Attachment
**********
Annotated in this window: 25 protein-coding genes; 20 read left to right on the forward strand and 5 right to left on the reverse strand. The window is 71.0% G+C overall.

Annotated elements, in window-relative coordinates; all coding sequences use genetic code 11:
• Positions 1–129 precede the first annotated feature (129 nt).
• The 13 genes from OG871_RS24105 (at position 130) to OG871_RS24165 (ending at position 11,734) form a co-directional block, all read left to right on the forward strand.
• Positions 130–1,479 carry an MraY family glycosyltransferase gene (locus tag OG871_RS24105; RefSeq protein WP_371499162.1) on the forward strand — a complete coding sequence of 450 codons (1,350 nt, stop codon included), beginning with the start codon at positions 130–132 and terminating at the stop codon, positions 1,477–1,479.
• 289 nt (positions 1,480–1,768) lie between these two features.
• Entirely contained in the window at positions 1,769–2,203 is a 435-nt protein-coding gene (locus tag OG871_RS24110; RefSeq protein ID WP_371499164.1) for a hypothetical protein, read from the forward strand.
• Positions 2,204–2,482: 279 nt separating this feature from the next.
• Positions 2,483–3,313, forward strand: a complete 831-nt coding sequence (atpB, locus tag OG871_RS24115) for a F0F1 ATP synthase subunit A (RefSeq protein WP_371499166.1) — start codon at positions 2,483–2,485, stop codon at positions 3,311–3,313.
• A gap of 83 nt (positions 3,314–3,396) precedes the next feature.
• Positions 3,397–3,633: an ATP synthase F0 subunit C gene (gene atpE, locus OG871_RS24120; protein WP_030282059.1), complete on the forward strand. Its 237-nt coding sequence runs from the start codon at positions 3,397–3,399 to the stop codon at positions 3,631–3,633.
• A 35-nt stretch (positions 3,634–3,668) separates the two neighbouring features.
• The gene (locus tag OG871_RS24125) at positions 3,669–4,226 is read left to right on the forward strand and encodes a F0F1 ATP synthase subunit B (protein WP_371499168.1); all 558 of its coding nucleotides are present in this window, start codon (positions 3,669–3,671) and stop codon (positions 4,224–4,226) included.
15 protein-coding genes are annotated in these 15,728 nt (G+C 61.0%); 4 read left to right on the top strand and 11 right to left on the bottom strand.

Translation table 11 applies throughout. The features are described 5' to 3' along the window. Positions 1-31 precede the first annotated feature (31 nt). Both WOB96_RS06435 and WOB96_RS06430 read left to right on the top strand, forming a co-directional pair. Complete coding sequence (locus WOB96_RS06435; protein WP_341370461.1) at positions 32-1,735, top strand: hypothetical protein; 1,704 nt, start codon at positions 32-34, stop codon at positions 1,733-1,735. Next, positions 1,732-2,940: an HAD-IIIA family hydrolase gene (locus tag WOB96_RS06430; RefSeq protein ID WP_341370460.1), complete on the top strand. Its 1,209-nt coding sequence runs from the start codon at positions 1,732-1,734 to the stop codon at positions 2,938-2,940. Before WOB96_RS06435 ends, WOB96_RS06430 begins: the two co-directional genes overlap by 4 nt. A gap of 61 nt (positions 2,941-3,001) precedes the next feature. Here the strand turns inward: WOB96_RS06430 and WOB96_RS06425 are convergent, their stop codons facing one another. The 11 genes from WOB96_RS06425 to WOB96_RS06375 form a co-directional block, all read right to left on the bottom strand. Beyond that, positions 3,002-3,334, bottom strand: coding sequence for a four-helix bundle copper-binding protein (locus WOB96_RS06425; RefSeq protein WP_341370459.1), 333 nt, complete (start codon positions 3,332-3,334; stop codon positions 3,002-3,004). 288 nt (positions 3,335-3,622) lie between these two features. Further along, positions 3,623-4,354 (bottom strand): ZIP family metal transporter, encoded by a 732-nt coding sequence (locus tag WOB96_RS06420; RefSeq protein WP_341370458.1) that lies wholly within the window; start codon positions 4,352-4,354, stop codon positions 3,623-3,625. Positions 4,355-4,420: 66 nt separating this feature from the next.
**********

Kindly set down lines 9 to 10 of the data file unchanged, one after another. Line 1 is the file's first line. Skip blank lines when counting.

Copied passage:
• Positions 2,483–3,313, forward strand: a complete 831-nt coding sequence (atpB, locus tag OG871_RS24115) for a F0F1 ATP synthase subunit A (RefSeq protein WP_371499166.1) — start codon at positions 2,483–2,485, stop codon at positions 3,311–3,313.
• A gap of 83 nt (positions 3,314–3,396) precedes the next feature.